The five: ge­net­i­cally mod­i­fied fruit

The Guardian Australia - - Science / Technology - Ber­tille Duthoit

Toma­toes

It was re­ported this week that Brazil­ian sci­en­tists are hop­ing to cre­ate spicy toma­toes us­ing Crispr gene-edit­ing tech­niques. Although toma­toes con­tain the genes for cap­sai­ci­noids (the chem­i­cals that give chill­ies their heat) they are dor­mant – Crispr could be used to make them ac­tive. This is de­sir­able be­cause, com­pared to toma­toes, chill­ies are dif­fi­cult to farm – and cap­sai­ci­noids have other use­ful ap­pli­ca­tions be­sides their flavour – in pep­per spray for ex­am­ple.

Ba­nanas

Ge­net­i­cally edited ba­nanas could be re­sis­tant to a dis­ease known as “fusar­ium wilt” that has been at­tack­ing plan­ta­tions across the globe. Re­searchers at the Nor­wich-based startup Tropic Bio­sciences are us­ing gene-edit­ing tech­niques to de­velop a new, more re­silient ver­sion of the fruit af­ter se­cur­ing £7.5m from in­vestors.

Straw­ber­ries

Sweeter and even peach-flavoured straw­ber­ries are be­ing worked on by US sci­en­tists us­ing Crispr tech­niques. Due to an EU court rul­ing last year, Crispred­ited foods will be sub­ject to the same reg­u­la­tion that has lim­ited the plant­ing and sale of ge­net­i­cally mod­i­fied crops. A ma­jor player in the devel­op­ment of Crispr crops is the agri­cul­tural gi­ant Mon­santo.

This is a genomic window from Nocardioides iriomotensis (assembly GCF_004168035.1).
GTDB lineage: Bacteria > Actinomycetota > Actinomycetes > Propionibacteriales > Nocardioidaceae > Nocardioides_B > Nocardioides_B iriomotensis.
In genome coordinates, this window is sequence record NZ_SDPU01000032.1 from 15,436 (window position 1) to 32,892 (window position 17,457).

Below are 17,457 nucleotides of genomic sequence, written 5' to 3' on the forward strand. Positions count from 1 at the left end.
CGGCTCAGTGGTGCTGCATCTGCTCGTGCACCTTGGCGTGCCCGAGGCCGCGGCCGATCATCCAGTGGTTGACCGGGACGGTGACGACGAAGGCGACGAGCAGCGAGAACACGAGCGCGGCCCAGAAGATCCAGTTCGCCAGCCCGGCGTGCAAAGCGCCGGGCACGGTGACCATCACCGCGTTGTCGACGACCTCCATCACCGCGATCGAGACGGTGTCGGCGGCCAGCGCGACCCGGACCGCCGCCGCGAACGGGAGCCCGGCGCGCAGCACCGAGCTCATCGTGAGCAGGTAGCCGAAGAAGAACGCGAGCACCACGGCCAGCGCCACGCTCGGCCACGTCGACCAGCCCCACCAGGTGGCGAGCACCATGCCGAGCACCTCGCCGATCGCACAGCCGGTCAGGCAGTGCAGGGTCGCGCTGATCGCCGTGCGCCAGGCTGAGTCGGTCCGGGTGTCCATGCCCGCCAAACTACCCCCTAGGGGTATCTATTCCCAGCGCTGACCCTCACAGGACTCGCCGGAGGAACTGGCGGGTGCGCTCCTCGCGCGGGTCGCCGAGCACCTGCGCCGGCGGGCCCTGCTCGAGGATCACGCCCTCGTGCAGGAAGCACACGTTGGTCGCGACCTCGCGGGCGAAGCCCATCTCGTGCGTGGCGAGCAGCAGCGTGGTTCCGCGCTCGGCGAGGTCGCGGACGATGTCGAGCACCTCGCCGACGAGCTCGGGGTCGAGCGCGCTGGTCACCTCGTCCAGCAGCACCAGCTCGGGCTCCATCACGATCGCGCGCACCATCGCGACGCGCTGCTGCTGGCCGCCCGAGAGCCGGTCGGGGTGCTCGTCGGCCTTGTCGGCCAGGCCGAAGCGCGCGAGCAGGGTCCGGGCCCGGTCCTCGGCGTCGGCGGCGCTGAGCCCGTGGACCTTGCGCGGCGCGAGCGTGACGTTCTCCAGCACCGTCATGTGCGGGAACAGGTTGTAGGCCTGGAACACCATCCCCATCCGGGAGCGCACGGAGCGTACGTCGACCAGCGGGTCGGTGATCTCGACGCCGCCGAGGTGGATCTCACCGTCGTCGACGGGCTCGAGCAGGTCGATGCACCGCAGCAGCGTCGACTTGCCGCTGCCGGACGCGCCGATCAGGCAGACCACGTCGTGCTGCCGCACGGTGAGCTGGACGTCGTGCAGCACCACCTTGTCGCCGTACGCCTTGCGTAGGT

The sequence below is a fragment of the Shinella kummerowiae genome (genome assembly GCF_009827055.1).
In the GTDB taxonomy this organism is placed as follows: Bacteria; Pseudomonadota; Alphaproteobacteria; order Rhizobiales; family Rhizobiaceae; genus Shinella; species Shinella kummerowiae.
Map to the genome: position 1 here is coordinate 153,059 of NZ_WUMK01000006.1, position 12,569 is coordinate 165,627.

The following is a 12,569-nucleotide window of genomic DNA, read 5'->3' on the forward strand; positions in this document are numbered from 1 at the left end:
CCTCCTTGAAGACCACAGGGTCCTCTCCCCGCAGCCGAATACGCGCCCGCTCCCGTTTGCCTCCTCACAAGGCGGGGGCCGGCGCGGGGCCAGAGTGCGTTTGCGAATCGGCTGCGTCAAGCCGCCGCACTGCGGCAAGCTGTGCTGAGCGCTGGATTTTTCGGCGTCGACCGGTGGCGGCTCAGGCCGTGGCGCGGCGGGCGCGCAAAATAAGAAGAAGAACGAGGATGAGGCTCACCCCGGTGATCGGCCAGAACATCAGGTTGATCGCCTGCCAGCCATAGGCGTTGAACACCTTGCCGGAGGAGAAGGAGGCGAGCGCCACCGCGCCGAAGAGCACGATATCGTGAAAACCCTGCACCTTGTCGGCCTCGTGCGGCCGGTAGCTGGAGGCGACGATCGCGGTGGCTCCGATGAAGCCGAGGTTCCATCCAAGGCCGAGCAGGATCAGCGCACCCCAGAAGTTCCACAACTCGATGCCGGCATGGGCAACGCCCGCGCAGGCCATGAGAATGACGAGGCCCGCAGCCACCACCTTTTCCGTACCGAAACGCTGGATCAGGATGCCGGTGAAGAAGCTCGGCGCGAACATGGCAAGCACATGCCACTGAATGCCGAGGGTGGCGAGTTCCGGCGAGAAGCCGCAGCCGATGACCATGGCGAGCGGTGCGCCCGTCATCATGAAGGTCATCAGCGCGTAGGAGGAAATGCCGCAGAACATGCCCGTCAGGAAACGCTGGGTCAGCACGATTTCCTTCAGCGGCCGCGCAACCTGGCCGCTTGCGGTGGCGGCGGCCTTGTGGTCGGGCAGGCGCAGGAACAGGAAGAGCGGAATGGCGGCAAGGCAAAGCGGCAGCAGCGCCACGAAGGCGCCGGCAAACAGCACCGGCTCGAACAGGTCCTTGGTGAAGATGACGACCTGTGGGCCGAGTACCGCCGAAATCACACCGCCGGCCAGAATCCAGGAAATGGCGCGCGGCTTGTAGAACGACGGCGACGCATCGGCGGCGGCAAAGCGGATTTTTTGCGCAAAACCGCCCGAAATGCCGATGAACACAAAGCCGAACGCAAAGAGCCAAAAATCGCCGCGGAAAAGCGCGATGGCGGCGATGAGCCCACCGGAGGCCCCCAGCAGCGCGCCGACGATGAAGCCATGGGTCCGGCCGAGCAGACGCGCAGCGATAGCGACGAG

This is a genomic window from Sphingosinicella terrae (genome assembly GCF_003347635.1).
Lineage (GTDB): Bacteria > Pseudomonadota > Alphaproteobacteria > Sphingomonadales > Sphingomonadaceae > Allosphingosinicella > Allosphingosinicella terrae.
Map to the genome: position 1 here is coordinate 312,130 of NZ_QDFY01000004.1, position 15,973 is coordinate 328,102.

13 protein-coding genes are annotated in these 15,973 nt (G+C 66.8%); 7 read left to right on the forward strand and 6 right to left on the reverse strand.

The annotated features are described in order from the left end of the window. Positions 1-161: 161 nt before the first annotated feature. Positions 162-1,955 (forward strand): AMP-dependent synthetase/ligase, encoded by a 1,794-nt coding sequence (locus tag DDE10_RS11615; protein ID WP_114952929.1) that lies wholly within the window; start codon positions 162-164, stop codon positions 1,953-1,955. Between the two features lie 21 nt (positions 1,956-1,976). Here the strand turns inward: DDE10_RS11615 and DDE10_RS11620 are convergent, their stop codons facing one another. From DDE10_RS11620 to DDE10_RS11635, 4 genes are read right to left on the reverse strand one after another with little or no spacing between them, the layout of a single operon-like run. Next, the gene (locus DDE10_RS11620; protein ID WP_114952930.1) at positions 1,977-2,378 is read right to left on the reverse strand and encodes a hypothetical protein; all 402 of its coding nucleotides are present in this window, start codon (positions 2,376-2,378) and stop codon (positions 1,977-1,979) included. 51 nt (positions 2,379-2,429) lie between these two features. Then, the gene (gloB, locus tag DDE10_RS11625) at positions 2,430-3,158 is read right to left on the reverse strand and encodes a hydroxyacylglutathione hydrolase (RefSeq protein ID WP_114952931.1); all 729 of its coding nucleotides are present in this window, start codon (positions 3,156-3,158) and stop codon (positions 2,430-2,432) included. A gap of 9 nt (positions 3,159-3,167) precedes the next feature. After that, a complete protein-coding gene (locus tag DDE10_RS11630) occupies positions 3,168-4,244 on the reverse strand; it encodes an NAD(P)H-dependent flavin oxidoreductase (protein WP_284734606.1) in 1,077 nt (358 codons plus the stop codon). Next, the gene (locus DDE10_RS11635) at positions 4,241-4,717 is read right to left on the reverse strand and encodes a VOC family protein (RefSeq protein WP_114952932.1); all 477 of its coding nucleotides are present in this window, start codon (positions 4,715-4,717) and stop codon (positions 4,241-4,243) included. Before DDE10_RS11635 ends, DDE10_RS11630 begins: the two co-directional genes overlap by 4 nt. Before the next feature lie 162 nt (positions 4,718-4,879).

Ap­ples

The Arc­tic ap­ple is a fruit en­gi­neered to re­sist brown­ing af­ter be­ing cut. Cur­rently they are only avail­able in the US – in golden, fuji and gala va­ri­eties – where they have been given Food and Drug Ad­min­is­tra­tion ap­proval. If ap­proved in Europe, they would have to be la­belled as ge­net­i­cally mod­i­fied. The man­u­fac­tur­ers claim the main ben­e­fit is to help cut down on food waste.

Pa­paya

The sci­en­tist Den­nis Gon­salves de­vel­oped the ge­net­i­cally mod­i­fied Rain­bow pa­paya, which can de­fend it­self from pa­paya ring spot dis­ease by in­sert­ing a gene from the virus into the fruit’s ge­netic code. The Rain­bow pa­paya was in­tro­duced in 1992, and is cred­ited with sav­ing Hawaii’s $11m pa­paya in­dus­try.

Soon to be red-hot toma­toes. Pho­to­graph: Alamy

Pho­to­graph: Fabrizio Ben­sch/Reuters

The beloved ba­nana is in peril.

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